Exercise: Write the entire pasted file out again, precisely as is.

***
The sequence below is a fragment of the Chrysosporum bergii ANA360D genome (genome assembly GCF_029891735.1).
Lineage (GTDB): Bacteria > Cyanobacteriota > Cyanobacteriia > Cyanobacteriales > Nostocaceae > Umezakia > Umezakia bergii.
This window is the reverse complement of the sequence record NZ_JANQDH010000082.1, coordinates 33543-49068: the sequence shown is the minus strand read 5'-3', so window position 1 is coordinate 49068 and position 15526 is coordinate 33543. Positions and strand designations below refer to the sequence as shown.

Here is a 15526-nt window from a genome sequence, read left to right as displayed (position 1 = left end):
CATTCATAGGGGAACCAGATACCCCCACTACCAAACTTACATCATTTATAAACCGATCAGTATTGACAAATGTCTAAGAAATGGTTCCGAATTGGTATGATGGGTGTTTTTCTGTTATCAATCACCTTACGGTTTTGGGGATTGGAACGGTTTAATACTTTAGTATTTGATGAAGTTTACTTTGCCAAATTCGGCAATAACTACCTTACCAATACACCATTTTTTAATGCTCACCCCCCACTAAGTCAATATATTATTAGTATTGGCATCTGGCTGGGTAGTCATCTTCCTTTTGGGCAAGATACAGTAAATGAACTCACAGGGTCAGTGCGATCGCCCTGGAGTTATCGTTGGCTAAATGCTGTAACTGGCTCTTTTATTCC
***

The sequence below is a fragment of the Chrysosporum bergii ANA360D genome (genome assembly GCF_029891735.1).
Lineage (GTDB): Bacteria > Cyanobacteriota > Cyanobacteriia > Cyanobacteriales > Nostocaceae > Umezakia > Umezakia bergii.
This window is the reverse complement of the sequence record NZ_JANQDH010000082.1, coordinates 33543-49068: the sequence shown is the minus strand read 5'-3', so window position 1 is coordinate 49068 and position 15526 is coordinate 33543. Positions and strand designations below refer to the sequence as shown.

Here is a 15526-nt window from a genome sequence, read left to right as displayed (position 1 = left end):
CATTCATAGGGGAACCAGATACCCCCACTACCAAACTTACATCATTTATAAACCGATCAGTATTGACAAATGTCTAAGAAATGGTTCCGAATTGGTATGATGGGTGTTTTTCTGTTATCAATCACCTTACGGTTTTGGGGATTGGAACGGTTTAATACTTTAGTATTTGATGAAGTTTACTTTGCCAAATTCGGCAATAACTACCTTACCAATACACCATTTTTTAATGCTCACCCCCCACTAAGTCAATATATTATTAGTATTGGCATCTGGCTGGGTAGTCATCTTCCTTTTGGGCAAGATACAGTAAATGAACTCACAGGGTCAGTGCGATCGCCCTGGAGTTATCGTTGGCTAAATGCTGTAACTGGCTCTTTTATTCC